As if on cue, the Dipsey rod on the starboard side of the boat leaps, and the drag on the reel sings as a fish strikes and heads for deeper water. Scott grabs the rod and hands it to Tanya. With the strike and the singing reel, this could be a chinook salmon. Scott advises her to take it easy and let the fish run. The run is short lived, and Tanya begins to reel. The Dipsey Diver is a device comprised of a disk and a keel that attaches directly to the line for the purpose of taking a lure to a depth greater than it would normally run when trolled. Sometimes the big fish seem to prefer a spoon trolled behind a Dipsey over a cannonball hanging from a downrigger cable.

The fish turns out to be a large lake trout—nearly 30 inches—over the slot limit for this area of Lake Michigan. Fish this big are sometimes tough to revive, so as I’m removing the hook, I explain that we have to release this one as quickly as possible. “What? But it’s the biggest one yet!” Tanya’s son says. As I kneel on the swim platform with my arm in the water cradling the fish at the back of the boat, Captain Scott explains that a slot limit is a type of fish regulation that involves both a minimum size and a maximum size. In Little Traverse Bay and most of northern Lake Michigan, the minimum size limit for lake trout is 15 inches long, and the maximum is 27 inches long. In order to keep a fish, it must be between 15 and 27 inches long.

Most people understand the conservation value of releasing the little ones, but letting the big ones go is counterintuitive, so Scott explains the rationale behind the slot limit. “Lake trout are the native salmonid in the Great Lakes. One of Michigan’s conservation goals is to restore populations of naturally reproducing lake trout. Lake trout are long lived-fish, and the big ones are more successful spawners. If we want this species to recover, we have to let the big ones go,” Scott says. This is a big trout full of eggs, and she seems to be reviving just fine. I point her nose back to the deep, and she swims out of my hands.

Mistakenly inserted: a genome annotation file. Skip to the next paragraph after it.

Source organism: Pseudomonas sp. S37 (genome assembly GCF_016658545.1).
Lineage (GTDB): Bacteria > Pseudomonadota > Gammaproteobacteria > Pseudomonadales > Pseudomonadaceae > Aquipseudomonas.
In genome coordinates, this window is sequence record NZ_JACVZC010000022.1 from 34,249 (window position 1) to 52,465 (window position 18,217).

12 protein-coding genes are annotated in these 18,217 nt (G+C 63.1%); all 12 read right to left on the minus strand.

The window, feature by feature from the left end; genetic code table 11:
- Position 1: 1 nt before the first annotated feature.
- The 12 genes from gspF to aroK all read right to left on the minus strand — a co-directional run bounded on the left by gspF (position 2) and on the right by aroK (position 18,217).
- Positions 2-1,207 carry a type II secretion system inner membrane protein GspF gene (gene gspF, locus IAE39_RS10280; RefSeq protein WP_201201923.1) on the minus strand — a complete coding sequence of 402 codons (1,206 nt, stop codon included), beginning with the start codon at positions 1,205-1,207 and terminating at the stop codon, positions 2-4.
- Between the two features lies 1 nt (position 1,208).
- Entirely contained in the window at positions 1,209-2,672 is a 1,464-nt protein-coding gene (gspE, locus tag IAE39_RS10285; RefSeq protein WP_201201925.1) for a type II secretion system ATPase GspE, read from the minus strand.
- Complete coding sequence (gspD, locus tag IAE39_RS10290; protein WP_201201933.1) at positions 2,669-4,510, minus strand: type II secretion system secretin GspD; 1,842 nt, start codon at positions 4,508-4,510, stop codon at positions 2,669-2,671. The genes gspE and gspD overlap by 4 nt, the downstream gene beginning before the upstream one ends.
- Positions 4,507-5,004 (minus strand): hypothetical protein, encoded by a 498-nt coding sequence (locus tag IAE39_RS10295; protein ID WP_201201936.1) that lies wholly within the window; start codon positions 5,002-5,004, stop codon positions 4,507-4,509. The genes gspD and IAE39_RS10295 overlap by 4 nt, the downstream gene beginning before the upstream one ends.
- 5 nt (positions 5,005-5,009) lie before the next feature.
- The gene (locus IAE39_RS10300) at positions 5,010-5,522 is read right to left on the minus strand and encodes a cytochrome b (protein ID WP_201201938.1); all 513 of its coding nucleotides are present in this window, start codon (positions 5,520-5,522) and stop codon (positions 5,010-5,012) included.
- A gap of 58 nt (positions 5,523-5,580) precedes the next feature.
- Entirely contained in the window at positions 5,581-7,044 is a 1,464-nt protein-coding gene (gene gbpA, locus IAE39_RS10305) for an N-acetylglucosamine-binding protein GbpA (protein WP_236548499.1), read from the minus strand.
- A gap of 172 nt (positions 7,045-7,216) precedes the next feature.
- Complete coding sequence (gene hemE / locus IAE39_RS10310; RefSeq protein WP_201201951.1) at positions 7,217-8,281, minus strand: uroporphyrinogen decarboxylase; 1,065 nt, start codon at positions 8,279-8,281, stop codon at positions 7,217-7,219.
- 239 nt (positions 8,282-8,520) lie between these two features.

Captain Scott decides to motor out over deeper water where we might be able to find some salmon chasing suspended baitfish. I rinse the landing net and hose down the deck: a clean boat is a happy boat. Named after Scott’s grandmother Edith and the lake, Opal, on which his family had a cottage while growing up, the Edith Opal is the perfect-sized boat for Great Lakes chartering. Her 28 feet is ample for heavy weather, the twin 225 horsepower outboards allow her to get up and go, and there’s plenty of room for six clients to be comfortable, while small enough so everyone feels like they are part of the action.

Lake Michigan’s salmon population has recently suffered a serious decline, so as we hunt for them over deep water, I know that the action will slow compared to fishing for lake trout. It’s time to pull out the snacks and tell stories.

Scott and I have a running competition to see who can produce the best smoked lake trout. I am partial to my maple syrup brine, but his fancy new smoker gives him better control over the moisture content. As he passes around an excellent batch of smoked lake trout, I ask our clients if they want to hear a tale of ruin and recovery.

They nod and I tell how once upon a time in the Great Lakes, there was an incredible fishery comprised of creatures perfectly adapted to the cold clear waters of these inland seas. Thanks to an impassable barrier presented by Niagara Falls, Lakes Superior, Michigan, Huron, and Erie were protected from invasion by scary aliens from the ocean. The lake trout, also known as the Mackinaw, was the dominant predator in these waters and had lived on the North American continent for more than two million years, moving with the glaciers, utilizing fat stores to survive the cold water, and happily eating members of the whitefish family, especially the very tasty cisco.